Knowledge-Based Food Systems for Economic Development in Asia: The Four Pillars of Growth
This post is written by Dr Babar Bajwa, senior regional director of the Centre for Agriculture and Biosciences International (CABI) Asia.
The world faces immense challenges in food production and availability. The prime attributes of a food system are its quality, affordability and economic sustainability. Food availability, affordability and economic growth have now become a focus of attention for the governments of many developing countries.
Connecting agri-food systems with research-backed knowledge — and environment friendly technologies — is used to spur agriculture-led economic growth. Knowledge and research are the cornerstones of any agri-food system and drive the efficiency of food production, domestic consumption and opportunities for industrialization and enhance agri-food value chain development for larger economic benefits.
It has long been perceived that since most Asian countries have rich resources and ample ingredients, food production will continue not only to feed the local population but also will generate surplus food for export.
However, the time has come to prioritize the attainment of a successful food system that can withstand the shocks of demand and supply, provide impetus to industrial growth and contribute to the economic stability of the country. The modern agro-based food systems have, accordingly, built strategies to shift towards economic growth-driven food systems.
The majority of Asian countries have land ownership dominated by small holders who, with very limited access to resources, farm with improved decision-making and capacity to function as transformers in the food system.
In addition to this, environmental conditions and soil (as a basic unit of production) bring new challenges. We never thought 50 years ago that we will be dealing with such a complex interface of biotic and abiotic factors – which will need a very complex, intensive, scientific and, above all, coordinated and interdependent approach to address these challenges.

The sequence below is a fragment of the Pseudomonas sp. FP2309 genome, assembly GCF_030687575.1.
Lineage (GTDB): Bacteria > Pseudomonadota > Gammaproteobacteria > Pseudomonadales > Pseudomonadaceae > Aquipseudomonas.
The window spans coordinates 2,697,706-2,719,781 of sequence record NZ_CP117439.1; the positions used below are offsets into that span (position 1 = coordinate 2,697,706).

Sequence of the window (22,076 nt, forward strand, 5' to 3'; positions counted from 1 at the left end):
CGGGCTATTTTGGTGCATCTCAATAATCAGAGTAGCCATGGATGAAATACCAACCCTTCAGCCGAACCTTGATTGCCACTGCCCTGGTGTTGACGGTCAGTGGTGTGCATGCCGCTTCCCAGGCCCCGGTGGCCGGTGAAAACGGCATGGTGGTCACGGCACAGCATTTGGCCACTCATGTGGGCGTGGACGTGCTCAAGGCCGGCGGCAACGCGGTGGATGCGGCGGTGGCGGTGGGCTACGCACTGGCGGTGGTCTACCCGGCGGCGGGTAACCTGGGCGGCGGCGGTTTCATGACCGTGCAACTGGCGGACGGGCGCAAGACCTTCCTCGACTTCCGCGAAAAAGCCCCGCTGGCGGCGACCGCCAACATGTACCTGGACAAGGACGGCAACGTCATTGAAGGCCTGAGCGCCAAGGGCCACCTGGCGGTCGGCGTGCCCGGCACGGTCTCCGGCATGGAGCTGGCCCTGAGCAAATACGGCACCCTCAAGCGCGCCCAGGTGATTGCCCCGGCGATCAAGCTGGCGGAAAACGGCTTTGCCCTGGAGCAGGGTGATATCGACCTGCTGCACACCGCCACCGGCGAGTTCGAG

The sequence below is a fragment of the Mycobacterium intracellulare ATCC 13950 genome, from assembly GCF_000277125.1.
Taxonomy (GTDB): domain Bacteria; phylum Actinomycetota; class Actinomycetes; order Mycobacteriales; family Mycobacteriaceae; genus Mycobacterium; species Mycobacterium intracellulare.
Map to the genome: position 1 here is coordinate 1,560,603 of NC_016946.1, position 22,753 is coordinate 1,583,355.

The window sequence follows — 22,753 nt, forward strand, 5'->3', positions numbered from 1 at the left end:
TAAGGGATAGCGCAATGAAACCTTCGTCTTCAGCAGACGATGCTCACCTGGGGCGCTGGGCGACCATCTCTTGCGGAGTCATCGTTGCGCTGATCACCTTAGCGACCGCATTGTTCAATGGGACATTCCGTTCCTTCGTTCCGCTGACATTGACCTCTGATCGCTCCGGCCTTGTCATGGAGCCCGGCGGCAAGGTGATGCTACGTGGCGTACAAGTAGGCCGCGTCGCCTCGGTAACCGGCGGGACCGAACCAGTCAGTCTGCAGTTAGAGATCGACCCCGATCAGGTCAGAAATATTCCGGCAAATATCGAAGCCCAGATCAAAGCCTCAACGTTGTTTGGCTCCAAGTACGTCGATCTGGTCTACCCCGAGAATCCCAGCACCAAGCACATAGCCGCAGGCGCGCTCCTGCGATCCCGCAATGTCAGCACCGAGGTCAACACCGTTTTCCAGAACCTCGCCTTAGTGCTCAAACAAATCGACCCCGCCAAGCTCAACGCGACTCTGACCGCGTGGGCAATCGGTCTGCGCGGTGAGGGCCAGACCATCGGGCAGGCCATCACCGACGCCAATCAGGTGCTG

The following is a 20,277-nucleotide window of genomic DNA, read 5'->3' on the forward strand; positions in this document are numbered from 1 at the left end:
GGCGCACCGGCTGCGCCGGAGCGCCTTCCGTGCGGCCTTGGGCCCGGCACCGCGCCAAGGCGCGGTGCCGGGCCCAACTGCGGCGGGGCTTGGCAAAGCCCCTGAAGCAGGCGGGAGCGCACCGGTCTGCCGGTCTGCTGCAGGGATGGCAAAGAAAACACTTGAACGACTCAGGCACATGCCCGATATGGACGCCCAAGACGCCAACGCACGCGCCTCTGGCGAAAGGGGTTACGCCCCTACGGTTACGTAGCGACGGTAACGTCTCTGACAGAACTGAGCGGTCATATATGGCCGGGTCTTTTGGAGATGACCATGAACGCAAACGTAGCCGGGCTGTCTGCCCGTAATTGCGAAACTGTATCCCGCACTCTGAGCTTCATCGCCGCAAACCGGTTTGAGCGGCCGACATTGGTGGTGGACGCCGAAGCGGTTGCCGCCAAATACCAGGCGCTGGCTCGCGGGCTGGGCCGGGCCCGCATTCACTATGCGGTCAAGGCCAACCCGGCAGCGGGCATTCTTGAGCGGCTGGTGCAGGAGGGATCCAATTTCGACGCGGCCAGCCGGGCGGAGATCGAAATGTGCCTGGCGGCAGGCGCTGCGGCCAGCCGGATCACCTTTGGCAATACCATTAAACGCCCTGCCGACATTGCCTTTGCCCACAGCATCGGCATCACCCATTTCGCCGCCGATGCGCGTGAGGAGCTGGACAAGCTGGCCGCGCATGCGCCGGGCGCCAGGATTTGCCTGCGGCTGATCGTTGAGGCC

The four ‘pillars of growth’
To focus on the knowledge based agri-food system or economy, there are four basic pillars of growth required based on objectivity, capacity, sustainability and impact.
Pillar 1: Objectivity. The goal of the research system and the outcomes expected from the system — for example, yield growth, water saving, innovations in cropping, industrial growth or subsistence farming.
Pillar 2: Capacity. The system’s capacity to deliver its objectives in terms of approach, thinking, agility and planning. Without the right approach, focus and agility, resources will be wasted.
Pillar 3: Sustainability. Built-in strategic research plans that are able to support the agri-food system to compete and sustain financially, are crucial. If the system is not market driven, where research organizations can compete and secure grants and are repeatedly given funding on the basis of performance (repeat customers), it will be very hard to expect concrete outcomes.
Pillar 4: Impact. The research system’s access to knowledge, innovative solutions and problem-solving models needs to be available to the teams and researchers who can really apply minds and bring out technologies which will be market-ready and fulfill industrial demands through problem-solving and support/promotion of investments. Without the trust of an industry/private sector/commercial companies, it becomes very difficult for a research system to innovate and create an economic impact for a robust agri-food system.